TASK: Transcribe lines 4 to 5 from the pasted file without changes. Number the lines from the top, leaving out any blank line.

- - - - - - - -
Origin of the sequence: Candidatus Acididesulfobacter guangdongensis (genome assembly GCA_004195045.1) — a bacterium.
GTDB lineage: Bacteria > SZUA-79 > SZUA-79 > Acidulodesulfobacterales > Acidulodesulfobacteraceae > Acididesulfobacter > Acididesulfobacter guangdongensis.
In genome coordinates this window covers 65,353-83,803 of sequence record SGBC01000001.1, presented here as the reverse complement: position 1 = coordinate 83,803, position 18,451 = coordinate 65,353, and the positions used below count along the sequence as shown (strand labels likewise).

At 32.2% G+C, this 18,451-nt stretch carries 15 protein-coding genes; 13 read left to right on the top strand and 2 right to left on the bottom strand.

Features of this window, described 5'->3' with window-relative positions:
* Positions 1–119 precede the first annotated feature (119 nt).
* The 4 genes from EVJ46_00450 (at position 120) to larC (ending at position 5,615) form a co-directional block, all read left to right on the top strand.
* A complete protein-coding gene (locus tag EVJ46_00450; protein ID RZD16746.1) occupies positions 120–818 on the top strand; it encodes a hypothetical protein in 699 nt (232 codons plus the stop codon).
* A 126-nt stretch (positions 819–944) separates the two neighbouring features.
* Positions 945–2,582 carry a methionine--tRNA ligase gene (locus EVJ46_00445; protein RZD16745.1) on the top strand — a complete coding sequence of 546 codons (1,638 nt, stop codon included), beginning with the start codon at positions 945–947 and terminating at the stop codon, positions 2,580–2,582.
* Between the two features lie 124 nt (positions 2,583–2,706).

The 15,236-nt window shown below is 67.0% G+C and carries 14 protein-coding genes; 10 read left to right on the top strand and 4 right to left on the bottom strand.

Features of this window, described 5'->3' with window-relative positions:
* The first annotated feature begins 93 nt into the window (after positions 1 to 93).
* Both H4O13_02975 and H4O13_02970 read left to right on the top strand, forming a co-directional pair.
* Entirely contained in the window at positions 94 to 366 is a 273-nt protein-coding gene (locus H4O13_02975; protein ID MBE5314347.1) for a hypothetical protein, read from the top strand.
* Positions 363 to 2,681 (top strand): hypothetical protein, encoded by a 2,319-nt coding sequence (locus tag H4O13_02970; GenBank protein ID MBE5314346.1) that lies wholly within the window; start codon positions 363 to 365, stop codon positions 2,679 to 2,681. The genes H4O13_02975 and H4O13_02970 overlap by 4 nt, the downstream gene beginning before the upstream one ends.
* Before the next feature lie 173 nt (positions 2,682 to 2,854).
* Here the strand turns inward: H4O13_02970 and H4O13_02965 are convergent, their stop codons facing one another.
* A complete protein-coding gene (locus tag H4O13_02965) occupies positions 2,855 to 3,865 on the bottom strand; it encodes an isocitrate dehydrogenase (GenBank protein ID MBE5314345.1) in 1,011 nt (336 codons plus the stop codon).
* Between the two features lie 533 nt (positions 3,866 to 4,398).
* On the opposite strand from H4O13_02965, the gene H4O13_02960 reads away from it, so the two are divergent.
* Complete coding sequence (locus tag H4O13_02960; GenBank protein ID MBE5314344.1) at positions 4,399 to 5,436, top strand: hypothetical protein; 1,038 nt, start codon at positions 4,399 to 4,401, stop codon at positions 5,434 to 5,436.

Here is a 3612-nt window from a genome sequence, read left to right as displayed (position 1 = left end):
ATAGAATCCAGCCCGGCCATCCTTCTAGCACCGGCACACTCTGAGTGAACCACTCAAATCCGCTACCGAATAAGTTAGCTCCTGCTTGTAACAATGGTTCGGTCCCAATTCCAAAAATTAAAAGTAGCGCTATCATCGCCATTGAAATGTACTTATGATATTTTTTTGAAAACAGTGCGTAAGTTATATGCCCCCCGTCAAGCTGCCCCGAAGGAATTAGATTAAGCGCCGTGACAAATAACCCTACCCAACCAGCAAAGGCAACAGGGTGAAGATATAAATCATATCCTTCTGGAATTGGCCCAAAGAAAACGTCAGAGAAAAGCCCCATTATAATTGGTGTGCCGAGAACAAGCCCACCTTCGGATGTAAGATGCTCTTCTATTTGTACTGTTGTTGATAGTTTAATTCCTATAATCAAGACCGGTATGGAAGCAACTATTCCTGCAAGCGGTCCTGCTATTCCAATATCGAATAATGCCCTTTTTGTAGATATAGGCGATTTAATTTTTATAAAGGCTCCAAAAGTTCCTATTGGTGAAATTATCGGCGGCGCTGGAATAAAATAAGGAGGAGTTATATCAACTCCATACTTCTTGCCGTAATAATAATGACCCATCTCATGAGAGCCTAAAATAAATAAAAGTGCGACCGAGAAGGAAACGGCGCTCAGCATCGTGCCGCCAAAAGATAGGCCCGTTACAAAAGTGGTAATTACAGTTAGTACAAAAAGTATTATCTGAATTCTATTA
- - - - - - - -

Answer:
At 32.2% G+C, this 18,451-nt stretch carries 15 protein-coding genes; 13 read left to right on the top strand and 2 right to left on the bottom strand.

Features of this window, described 5'->3' with window-relative positions: